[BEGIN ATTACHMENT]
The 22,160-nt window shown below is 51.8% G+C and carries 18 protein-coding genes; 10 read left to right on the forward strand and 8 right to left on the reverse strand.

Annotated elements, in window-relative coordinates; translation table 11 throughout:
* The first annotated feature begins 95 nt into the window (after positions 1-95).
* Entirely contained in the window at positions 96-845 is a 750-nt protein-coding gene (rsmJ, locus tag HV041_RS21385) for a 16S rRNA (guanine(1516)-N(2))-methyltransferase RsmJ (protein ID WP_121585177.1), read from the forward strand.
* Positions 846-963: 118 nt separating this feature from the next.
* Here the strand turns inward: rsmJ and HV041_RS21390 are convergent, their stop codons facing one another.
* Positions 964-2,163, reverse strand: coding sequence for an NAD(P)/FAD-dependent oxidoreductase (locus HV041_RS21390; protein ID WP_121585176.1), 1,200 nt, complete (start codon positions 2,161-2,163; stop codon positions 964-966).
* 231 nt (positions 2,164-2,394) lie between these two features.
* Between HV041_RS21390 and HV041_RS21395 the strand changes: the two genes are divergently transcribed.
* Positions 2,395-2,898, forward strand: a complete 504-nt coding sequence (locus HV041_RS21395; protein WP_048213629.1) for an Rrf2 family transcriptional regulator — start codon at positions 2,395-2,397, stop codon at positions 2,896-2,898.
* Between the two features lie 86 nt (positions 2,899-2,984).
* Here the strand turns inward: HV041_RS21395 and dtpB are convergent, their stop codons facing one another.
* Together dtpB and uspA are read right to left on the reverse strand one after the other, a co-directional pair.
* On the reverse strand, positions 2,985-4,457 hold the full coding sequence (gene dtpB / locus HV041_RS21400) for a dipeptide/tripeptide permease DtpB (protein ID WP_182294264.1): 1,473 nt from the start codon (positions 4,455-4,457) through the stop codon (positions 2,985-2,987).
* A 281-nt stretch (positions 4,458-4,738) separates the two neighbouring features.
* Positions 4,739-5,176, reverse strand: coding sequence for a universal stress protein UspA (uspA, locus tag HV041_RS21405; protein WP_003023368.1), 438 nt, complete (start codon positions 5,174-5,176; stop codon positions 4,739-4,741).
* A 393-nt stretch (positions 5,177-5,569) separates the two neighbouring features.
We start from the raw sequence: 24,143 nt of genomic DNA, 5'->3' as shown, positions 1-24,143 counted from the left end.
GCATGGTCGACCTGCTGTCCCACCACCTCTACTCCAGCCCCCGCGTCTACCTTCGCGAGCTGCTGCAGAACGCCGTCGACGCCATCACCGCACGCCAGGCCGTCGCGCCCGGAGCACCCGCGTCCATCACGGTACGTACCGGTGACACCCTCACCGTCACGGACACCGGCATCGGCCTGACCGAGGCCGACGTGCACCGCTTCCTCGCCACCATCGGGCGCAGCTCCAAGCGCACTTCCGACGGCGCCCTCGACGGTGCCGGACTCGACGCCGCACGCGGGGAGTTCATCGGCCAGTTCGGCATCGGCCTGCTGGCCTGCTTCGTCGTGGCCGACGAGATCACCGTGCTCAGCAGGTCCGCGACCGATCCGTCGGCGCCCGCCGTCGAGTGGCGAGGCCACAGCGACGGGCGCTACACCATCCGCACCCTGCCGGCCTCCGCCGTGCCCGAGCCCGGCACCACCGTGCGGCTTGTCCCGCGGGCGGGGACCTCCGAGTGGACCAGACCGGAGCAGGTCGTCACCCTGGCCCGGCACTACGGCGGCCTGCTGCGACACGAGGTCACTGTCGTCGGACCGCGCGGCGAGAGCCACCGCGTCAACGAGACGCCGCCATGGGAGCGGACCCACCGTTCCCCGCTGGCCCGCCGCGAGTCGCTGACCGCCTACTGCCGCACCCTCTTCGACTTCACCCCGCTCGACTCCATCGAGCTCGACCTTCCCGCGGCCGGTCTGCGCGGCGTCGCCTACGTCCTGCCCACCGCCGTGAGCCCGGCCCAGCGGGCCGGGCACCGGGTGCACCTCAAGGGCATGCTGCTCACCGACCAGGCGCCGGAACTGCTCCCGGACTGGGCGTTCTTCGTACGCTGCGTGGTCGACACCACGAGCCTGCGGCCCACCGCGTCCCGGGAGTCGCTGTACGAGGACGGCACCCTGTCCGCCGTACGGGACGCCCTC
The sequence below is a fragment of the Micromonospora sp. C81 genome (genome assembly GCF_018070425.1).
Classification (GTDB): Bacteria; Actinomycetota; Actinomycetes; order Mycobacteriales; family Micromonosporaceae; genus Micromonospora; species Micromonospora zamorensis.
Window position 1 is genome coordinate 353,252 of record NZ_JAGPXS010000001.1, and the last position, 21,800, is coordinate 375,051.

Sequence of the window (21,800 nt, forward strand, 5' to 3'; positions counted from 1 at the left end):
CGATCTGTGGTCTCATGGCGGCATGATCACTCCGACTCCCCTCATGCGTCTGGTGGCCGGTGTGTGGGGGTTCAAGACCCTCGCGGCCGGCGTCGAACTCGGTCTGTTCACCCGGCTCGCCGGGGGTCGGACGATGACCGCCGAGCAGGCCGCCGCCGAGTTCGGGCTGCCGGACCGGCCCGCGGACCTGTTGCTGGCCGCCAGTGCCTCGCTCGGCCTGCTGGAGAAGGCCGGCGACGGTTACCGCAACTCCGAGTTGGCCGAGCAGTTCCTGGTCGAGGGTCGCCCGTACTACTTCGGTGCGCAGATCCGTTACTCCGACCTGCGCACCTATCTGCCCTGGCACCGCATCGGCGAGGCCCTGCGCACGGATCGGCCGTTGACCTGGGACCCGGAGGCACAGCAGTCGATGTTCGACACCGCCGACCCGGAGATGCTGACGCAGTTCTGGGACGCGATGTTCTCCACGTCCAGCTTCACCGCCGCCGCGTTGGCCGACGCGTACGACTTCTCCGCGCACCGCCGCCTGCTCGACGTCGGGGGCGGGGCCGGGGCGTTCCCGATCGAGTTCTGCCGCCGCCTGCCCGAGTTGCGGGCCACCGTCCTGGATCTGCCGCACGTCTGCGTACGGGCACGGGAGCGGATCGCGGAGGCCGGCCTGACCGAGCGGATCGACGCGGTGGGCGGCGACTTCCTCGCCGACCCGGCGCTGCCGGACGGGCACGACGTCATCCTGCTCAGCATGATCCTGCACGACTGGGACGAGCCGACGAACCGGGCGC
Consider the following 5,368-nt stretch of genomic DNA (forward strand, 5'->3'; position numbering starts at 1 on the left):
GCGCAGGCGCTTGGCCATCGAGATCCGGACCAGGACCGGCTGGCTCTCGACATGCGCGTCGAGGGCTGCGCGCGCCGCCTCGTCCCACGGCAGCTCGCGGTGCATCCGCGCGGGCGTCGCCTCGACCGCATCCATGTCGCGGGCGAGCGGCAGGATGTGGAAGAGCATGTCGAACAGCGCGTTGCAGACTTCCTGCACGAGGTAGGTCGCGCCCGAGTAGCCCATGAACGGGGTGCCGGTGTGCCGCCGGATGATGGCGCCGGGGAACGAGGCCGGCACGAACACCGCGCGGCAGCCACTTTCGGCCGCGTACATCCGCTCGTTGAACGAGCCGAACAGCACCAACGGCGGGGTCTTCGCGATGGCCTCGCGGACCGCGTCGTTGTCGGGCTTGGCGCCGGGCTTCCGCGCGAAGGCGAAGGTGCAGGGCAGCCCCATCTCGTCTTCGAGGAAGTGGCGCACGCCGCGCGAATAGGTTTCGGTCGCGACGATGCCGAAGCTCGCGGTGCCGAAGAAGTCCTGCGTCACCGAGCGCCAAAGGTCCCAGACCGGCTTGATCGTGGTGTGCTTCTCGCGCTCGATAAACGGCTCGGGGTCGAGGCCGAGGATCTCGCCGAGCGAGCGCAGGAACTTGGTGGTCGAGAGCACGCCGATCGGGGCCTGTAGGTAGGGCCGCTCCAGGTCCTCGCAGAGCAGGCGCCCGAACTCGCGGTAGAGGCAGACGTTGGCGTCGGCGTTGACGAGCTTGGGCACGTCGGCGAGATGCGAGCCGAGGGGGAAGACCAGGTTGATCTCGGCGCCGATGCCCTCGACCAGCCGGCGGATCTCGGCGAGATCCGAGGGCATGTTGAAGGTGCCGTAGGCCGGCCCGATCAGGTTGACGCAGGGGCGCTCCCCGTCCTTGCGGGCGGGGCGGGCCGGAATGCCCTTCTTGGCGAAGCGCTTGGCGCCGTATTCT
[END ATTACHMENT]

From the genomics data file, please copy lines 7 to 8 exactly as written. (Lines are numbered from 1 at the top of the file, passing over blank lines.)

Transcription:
* Positions 964-2,163, reverse strand: coding sequence for an NAD(P)/FAD-dependent oxidoreductase (locus HV041_RS21390; protein ID WP_121585176.1), 1,200 nt, complete (start codon positions 2,161-2,163; stop codon positions 964-966).
* 231 nt (positions 2,164-2,394) lie between these two features.